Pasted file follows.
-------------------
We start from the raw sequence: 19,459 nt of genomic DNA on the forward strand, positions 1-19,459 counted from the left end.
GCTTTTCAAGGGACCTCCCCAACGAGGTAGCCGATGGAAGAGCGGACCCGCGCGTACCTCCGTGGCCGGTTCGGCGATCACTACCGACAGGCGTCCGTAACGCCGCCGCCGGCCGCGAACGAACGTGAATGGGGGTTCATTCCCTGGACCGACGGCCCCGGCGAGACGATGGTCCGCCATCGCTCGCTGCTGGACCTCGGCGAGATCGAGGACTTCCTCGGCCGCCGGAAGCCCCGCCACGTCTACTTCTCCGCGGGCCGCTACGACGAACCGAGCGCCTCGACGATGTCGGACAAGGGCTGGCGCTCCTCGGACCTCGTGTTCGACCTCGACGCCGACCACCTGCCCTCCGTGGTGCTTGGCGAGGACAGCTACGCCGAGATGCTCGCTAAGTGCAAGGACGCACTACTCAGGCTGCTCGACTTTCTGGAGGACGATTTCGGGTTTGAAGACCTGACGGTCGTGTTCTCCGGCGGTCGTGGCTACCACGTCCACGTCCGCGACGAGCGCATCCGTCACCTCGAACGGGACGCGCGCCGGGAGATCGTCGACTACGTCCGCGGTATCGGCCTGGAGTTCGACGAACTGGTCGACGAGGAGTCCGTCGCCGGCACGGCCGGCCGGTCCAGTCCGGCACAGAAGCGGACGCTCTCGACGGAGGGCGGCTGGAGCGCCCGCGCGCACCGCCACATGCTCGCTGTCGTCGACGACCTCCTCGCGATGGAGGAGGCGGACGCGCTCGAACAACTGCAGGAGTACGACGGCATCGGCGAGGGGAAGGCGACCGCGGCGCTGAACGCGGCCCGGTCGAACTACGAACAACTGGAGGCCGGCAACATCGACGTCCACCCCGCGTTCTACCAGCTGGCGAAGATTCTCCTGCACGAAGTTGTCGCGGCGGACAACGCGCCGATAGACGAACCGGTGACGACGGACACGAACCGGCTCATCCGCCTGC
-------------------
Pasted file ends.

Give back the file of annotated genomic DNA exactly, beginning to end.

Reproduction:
We start from the raw sequence: 19,459 nt of genomic DNA on the forward strand, positions 1-19,459 counted from the left end.
GCTTTTCAAGGGACCTCCCCAACGAGGTAGCCGATGGAAGAGCGGACCCGCGCGTACCTCCGTGGCCGGTTCGGCGATCACTACCGACAGGCGTCCGTAACGCCGCCGCCGGCCGCGAACGAACGTGAATGGGGGTTCATTCCCTGGACCGACGGCCCCGGCGAGACGATGGTCCGCCATCGCTCGCTGCTGGACCTCGGCGAGATCGAGGACTTCCTCGGCCGCCGGAAGCCCCGCCACGTCTACTTCTCCGCGGGCCGCTACGACGAACCGAGCGCCTCGACGATGTCGGACAAGGGCTGGCGCTCCTCGGACCTCGTGTTCGACCTCGACGCCGACCACCTGCCCTCCGTGGTGCTTGGCGAGGACAGCTACGCCGAGATGCTCGCTAAGTGCAAGGACGCACTACTCAGGCTGCTCGACTTTCTGGAGGACGATTTCGGGTTTGAAGACCTGACGGTCGTGTTCTCCGGCGGTCGTGGCTACCACGTCCACGTCCGCGACGAGCGCATCCGTCACCTCGAACGGGACGCGCGCCGGGAGATCGTCGACTACGTCCGCGGTATCGGCCTGGAGTTCGACGAACTGGTCGACGAGGAGTCCGTCGCCGGCACGGCCGGCCGGTCCAGTCCGGCACAGAAGCGGACGCTCTCGACGGAGGGCGGCTGGAGCGCCCGCGCGCACCGCCACATGCTCGCTGTCGTCGACGACCTCCTCGCGATGGAGGAGGCGGACGCGCTCGAACAACTGCAGGAGTACGACGGCATCGGCGAGGGGAAGGCGACCGCGGCGCTGAACGCGGCCCGGTCGAACTACGAACAACTGGAGGCCGGCAACATCGACGTCCACCCCGCGTTCTACCAGCTGGCGAAGATTCTCCTGCACGAAGTTGTCGCGGCGGACAACGCGCCGATAGACGAACCGGTGACGACGGACACGAACCGGCTCATCCGCCTGC